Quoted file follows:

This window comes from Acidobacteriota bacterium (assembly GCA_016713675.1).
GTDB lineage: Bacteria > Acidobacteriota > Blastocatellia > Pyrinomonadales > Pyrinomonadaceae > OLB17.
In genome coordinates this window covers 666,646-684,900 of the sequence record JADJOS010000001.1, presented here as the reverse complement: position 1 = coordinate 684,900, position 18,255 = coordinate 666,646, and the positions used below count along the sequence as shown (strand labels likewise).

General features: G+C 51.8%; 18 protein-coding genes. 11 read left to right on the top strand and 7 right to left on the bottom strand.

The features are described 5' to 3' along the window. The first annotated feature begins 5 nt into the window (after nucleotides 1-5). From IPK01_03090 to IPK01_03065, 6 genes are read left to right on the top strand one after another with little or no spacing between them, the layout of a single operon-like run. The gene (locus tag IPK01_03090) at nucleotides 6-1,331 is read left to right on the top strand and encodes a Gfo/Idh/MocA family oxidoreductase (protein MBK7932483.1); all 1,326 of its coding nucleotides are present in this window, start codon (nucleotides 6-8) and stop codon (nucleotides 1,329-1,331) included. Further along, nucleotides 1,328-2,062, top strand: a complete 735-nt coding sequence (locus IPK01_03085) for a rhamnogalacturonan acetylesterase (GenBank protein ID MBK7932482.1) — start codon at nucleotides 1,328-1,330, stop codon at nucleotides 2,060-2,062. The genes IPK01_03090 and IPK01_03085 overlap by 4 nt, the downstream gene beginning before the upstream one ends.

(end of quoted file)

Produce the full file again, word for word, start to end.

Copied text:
This window comes from Acidobacteriota bacterium (assembly GCA_016713675.1).
GTDB lineage: Bacteria > Acidobacteriota > Blastocatellia > Pyrinomonadales > Pyrinomonadaceae > OLB17.
In genome coordinates this window covers 666,646-684,900 of the sequence record JADJOS010000001.1, presented here as the reverse complement: position 1 = coordinate 684,900, position 18,255 = coordinate 666,646, and the positions used below count along the sequence as shown (strand labels likewise).

General features: G+C 51.8%; 18 protein-coding genes. 11 read left to right on the top strand and 7 right to left on the bottom strand.

The features are described 5' to 3' along the window. The first annotated feature begins 5 nt into the window (after nucleotides 1-5). From IPK01_03090 to IPK01_03065, 6 genes are read left to right on the top strand one after another with little or no spacing between them, the layout of a single operon-like run. The gene (locus tag IPK01_03090) at nucleotides 6-1,331 is read left to right on the top strand and encodes a Gfo/Idh/MocA family oxidoreductase (protein MBK7932483.1); all 1,326 of its coding nucleotides are present in this window, start codon (nucleotides 6-8) and stop codon (nucleotides 1,329-1,331) included. Further along, nucleotides 1,328-2,062, top strand: a complete 735-nt coding sequence (locus IPK01_03085) for a rhamnogalacturonan acetylesterase (GenBank protein ID MBK7932482.1) — start codon at nucleotides 1,328-1,330, stop codon at nucleotides 2,060-2,062. The genes IPK01_03090 and IPK01_03085 overlap by 4 nt, the downstream gene beginning before the upstream one ends.